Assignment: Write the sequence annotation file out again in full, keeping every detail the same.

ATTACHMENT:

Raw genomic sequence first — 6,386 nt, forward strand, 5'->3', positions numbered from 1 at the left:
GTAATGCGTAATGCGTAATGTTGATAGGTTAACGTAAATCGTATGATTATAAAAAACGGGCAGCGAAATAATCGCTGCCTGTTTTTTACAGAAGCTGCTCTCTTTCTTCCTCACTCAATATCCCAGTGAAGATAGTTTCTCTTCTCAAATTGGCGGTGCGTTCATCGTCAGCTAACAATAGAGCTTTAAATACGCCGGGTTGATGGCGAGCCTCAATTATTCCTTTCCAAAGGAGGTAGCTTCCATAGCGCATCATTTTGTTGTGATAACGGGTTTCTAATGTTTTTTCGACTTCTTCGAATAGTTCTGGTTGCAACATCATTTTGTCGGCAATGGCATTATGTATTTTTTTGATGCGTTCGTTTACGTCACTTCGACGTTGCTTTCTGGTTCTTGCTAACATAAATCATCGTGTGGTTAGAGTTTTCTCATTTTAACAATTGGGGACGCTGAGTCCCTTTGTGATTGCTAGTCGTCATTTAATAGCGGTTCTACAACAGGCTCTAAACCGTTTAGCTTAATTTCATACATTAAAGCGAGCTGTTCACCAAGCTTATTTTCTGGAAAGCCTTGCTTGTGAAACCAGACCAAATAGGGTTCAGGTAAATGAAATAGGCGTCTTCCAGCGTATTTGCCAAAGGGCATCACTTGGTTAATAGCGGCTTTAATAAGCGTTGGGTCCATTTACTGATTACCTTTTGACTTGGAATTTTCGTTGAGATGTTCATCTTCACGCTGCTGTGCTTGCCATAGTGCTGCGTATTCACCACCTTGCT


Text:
Raw genomic sequence first — 6,386 nt, forward strand, 5'->3', positions numbered from 1 at the left:
GTAATGCGTAATGCGTAATGTTGATAGGTTAACGTAAATCGTATGATTATAAAAAACGGGCAGCGAAATAATCGCTGCCTGTTTTTTACAGAAGCTGCTCTCTTTCTTCCTCACTCAATATCCCAGTGAAGATAGTTTCTCTTCTCAAATTGGCGGTGCGTTCATCGTCAGCTAACAATAGAGCTTTAAATACGCCGGGTTGATGGCGAGCCTCAATTATTCCTTTCCAAAGGAGGTAGCTTCCATAGCGCATCATTTTGTTGTGATAACGGGTTTCTAATGTTTTTTCGACTTCTTCGAATAGTTCTGGTTGCAACATCATTTTGTCGGCAATGGCATTATGTATTTTTTTGATGCGTTCGTTTACGTCACTTCGACGTTGCTTTCTGGTTCTTGCTAACATAAATCATCGTGTGGTTAGAGTTTTCTCATTTTAACAATTGGGGACGCTGAGTCCCTTTGTGATTGCTAGTCGTCATTTAATAGCGGTTCTACAACAGGCTCTAAACCGTTTAGCTTAATTTCATACATTAAAGCGAGCTGTTCACCAAGCTTATTTTCTGGAAAGCCTTGCTTGTGAAACCAGACCAAATAGGGTTCAGGTAAATGAAATAGGCGTCTTCCAGCGTATTTGCCAAAGGGCATCACTTGGTTAATAGCGGCTTTAATAAGCGTTGGGTCCATTTACTGATTACCTTTTGACTTGGAATTTTCGTTGAGATGTTCATCTTCACGCTGCTGTGCTTGCCATAGTGCTGCGTATTCACCACCTTGCT